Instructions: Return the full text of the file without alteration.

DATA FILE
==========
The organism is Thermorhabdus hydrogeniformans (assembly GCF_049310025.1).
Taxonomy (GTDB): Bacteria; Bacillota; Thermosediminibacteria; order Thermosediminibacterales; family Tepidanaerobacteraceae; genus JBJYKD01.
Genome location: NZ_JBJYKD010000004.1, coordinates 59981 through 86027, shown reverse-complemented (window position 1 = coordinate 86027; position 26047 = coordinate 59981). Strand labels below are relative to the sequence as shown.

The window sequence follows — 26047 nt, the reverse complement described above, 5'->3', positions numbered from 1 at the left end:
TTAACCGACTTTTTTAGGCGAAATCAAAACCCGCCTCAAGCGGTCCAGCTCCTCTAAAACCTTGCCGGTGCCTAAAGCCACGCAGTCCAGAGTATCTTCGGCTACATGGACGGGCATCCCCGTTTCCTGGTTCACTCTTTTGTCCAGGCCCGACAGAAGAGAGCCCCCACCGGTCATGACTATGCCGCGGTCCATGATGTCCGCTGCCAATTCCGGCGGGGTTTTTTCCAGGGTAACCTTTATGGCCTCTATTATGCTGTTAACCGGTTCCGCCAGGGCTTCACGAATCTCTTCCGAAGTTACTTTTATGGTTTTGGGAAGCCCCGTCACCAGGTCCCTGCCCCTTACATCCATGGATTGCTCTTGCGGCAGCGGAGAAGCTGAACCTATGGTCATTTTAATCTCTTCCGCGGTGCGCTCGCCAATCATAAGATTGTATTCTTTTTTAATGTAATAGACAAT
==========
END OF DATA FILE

The organism is Thermorhabdus hydrogeniformans (assembly GCF_049310025.1).
Taxonomy (GTDB): Bacteria; Bacillota; Thermosediminibacteria; order Thermosediminibacterales; family Tepidanaerobacteraceae; genus JBJYKD01.
Genome location: NZ_JBJYKD010000004.1, coordinates 59981 through 86027, shown reverse-complemented (window position 1 = coordinate 86027; position 26047 = coordinate 59981). Strand labels below are relative to the sequence as shown.

The window sequence follows — 26047 nt, the reverse complement described above, 5'->3', positions numbered from 1 at the left end:
TTAACCGACTTTTTTAGGCGAAATCAAAACCCGCCTCAAGCGGTCCAGCTCCTCTAAAACCTTGCCGGTGCCTAAAGCCACGCAGTCCAGAGTATCTTCGGCTACATGGACGGGCATCCCCGTTTCCTGGTTCACTCTTTTGTCCAGGCCCGACAGAAGAGAGCCCCCACCGGTCATGACTATGCCGCGGTCCATGATGTCCGCTGCCAATTCCGGCGGGGTTTTTTCCAGGGTAACCTTTATGGCCTCTATTATGCTGTTAACCGGTTCCGCCAGGGCTTCACGAATCTCTTCCGAAGTTACTTTTATGGTTTTGGGAAGCCCCGTCACCAGGTCCCTGCCCCTTACATCCATGGATTGCTCTTGCGGCAGCGGAGAAGCTGAACCTATGGTCATTTTAATCTCTTCCGCGGTGCGCTCGCCAATCATAAGATTGTATTCTTTTTTAATGTAATAGACAAT